Williams’s laudatory assessment is nothing short of astonishing, given that eleven years later he would completely reverse his opinion of McClellan and in the process create the portrayal of the Lincoln-McClellan relationship that we now accept as gospel. True, numerous other historians have since piled on, with Kenneth P. Williams offering perhaps the most acid dismissal of McClellan as “a vain and unstable man, with considerable military knowledge, who sat a horse well and wanted to be President,” and the gifted writer Stephen W. Sears devoting the better part of three decades to a systematic demolition of McClellan’s reputation. But none of these portrayals depart very far from the six chapters in Williams’s 1952 best seller Lincoln and His Generals—nearly half the book—in which this brilliant historian with his bluff, plain-spoken authorial voice, portrayed the Lincoln-McClellan relationship in a way that was so lucidly written and authoritative in tone that its interpretation seemed unimpeachable.
In Williams’s opinion, Lincoln stood out as “a great war president, probably the greatest in our history”—which is certainly unexceptionable—but then affirmed that Lincoln was also “a great natural strategist, a better one than any of his generals,” and in effect a military genius. He adhered to this thesis unflinchingly, in part by employing a “heads I win, tails you lose” rhetorical strategy. Thus in his preface he announced his intention to consider Lincoln as “war director” “from the perspective of modern war.” But then a few pages later he denied Lincoln’s critics the right to apply that very perspective: “Judged by modern standards, Lincoln did some things that a civilian director of war should not do. Modern critics say that he ‘interfered’ too much with military operations. He and his contemporaries did not think that he interfered improperly. In the American command system it was traditional for the civilian authority to direct strategy and tactics” (emphasis added).
Much the same strategy is discernible in his treatment of the Lincoln-McClellan relationship, which is relentless in its attempt to assign to McClellan the blame for the relationship’s failure. The tendency to think in terms of blame is, by the way, the single strongest feature of the conventional telling of the relationship—and in my opinion fundamentally misguided, because a relationship is, by definition, reciprocal, so that logically the success or failure of any given relationship is the result of the interaction between the principals. In other words, by any rational analysis, Lincoln and McClellan jointly bore responsibility for the failure of their command partnership. But Williams didn’t see it that way, and neither have any of his successors.
It isn’t difficult to see Lincoln’s contribution to the relationship’s failure. Williams continually harped on McClellan’s inability to place his trust in the president, but Lincoln plainly did not trust McClellan, either. Episodes of mistrust are screamingly obvious, most notably Lincoln’s ambivalence concerning McClellan’s proposal to use the North’s sea-power advantage to bypass the well-fortified Confederate position at Manassas and get as close to Richmond without a fight as possible. Williams addressed this ambivalence at length—he could hardly do otherwise—but always couched his comments in a way that got Lincoln off the hook. Imagine, for example, a chief executive permitting a subordinate to pursue a certain course of action and then hobbling his ability to do it. If it were any chief executive but Lincoln we would not hesitate to condemn such a policy. But Williams adroitly avoided this conclusion at every turn.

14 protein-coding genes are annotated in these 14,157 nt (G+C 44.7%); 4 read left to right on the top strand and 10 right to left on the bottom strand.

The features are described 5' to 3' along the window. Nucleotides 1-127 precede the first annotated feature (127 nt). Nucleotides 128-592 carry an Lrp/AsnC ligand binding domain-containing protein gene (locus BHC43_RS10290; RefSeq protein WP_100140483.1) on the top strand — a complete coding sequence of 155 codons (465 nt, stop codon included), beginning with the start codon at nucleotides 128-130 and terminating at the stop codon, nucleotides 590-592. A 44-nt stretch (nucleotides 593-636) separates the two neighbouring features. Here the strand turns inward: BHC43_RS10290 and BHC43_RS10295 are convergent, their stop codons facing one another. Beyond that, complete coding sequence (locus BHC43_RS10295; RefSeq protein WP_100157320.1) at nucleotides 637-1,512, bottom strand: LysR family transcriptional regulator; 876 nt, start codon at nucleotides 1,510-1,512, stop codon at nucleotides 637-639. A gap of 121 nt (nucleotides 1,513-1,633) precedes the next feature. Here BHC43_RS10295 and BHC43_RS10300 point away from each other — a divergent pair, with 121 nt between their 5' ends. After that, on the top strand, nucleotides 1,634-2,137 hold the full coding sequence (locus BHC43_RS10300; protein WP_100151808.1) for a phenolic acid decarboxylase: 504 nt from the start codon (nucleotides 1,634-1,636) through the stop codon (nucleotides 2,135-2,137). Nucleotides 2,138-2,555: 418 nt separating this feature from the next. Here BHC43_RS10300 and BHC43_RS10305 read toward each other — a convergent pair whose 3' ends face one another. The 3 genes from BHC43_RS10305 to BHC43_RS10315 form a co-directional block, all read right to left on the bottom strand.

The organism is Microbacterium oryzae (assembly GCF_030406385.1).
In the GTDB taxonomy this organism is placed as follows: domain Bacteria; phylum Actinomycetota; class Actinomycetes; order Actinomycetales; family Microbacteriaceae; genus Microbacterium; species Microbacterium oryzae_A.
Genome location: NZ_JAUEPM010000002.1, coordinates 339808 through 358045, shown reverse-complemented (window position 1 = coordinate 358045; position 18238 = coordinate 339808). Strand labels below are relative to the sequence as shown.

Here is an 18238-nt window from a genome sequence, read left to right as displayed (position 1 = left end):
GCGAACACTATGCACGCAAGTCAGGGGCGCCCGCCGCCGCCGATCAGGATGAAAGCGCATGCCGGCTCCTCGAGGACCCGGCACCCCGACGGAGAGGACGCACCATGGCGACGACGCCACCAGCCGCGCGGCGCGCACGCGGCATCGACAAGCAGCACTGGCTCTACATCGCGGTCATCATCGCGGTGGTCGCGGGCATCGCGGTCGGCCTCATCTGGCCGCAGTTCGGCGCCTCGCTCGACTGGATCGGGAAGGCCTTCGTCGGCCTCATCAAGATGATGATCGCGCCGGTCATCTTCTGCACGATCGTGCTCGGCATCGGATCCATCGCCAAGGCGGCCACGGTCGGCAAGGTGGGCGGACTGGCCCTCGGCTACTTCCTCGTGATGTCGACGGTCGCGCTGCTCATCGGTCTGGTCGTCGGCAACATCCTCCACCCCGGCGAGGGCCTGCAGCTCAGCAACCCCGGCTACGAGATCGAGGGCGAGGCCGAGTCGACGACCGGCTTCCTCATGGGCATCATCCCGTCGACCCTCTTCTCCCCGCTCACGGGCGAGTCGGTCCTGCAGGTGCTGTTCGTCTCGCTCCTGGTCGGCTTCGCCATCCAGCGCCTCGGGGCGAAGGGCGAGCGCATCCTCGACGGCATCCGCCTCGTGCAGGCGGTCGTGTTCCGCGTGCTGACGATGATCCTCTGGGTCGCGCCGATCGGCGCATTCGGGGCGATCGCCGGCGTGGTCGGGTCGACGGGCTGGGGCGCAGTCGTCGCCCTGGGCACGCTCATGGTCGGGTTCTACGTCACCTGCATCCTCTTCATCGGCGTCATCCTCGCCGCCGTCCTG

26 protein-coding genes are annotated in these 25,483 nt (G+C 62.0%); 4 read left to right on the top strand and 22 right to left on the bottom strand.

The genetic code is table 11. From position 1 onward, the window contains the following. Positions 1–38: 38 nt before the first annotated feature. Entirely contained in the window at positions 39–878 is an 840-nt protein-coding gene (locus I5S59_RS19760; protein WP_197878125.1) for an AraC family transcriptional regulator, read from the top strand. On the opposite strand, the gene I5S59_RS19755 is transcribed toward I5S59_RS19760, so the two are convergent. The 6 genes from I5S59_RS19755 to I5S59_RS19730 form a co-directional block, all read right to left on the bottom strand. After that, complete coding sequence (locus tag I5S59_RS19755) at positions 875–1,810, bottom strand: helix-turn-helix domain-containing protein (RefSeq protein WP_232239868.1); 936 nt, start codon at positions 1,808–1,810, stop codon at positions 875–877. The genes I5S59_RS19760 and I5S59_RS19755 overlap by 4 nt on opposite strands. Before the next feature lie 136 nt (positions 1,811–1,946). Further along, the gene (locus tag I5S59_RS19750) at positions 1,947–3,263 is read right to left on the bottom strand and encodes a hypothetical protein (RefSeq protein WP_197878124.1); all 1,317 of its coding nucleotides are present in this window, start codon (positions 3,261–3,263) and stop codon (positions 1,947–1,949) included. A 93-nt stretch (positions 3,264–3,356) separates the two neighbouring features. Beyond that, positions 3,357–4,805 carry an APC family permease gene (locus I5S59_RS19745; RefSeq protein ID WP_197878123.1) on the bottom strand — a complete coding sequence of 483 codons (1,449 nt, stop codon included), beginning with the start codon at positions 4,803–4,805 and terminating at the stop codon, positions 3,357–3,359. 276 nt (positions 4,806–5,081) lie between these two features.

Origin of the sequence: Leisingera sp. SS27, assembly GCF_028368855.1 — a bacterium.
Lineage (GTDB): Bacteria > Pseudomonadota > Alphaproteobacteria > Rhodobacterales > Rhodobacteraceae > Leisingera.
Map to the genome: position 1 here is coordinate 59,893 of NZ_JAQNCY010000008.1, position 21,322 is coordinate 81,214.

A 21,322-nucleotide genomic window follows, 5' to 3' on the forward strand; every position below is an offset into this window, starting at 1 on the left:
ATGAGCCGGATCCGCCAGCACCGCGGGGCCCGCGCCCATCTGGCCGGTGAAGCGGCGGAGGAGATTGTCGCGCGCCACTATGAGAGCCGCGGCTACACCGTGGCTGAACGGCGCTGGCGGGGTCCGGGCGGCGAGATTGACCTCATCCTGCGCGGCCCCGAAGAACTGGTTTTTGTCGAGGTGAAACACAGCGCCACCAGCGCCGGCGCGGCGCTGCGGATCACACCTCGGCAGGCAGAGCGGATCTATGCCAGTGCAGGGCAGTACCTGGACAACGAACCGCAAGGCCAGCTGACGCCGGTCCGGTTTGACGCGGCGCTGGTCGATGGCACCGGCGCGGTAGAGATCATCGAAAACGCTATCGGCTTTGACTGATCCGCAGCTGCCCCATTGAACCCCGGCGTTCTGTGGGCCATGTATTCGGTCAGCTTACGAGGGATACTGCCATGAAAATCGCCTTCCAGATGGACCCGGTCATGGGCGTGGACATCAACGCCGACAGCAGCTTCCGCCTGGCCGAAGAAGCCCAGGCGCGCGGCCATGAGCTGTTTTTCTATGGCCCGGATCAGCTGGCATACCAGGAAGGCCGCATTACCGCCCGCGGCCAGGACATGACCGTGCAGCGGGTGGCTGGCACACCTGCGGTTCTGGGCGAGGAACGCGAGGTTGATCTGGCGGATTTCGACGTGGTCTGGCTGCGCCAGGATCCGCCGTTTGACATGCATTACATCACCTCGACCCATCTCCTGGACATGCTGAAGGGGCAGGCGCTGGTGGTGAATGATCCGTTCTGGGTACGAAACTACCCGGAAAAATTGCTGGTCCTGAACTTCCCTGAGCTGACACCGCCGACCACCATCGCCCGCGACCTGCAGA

Consider this example: Lincoln much preferred a straightforward offensive against the Confederates at Manassas and, per Williams, “undoubtedly made a mistake in grudgingly approving a plan which he distrusted. If he did not like the Urbana scheme, he should have said so and either asked McClellan for another one or relieved the General.” Fair enough, but in the same paragraph Williams declared that McClellan should have understood the political pressures on Lincoln and attacked the Confederates at Manassas anyway. In other words, he should have voluntarily abandoned the plan in which he so strongly believed and that Lincoln had in fact approved. This is just plain crazy.
It gets worse. Lincoln refused to give final approval to McClellan’s plan until it had been accepted by a majority vote of McClellan’s twelve division commanders. Williams conceded that there was “something bizarre” in this spectacle. McClellan got his majority vote, but later that same day, “Lincoln issued two orders that showed he distrusted the General and disliked the Urbana move.” Instead of permitting McClellan to do what every other army commander got to do almost as a matter of course—choose his own senior subordinates—Lincoln himself selected the four corps commanders on whom McClellan would have to rely to carry out his plan of campaign. Three of the four had voted against the Urbanna campaign, and the fourth had approved it but with reservations. Surely this was astounding, but Williams gave Lincoln a full pass: “It was as if he had said to the General: I will let you do what you want but I don’t like it, and I am going to get some older heads to watch you.” That was an accurate analysis, except Williams presented it to his readers as a sage decision, which it decidedly was not.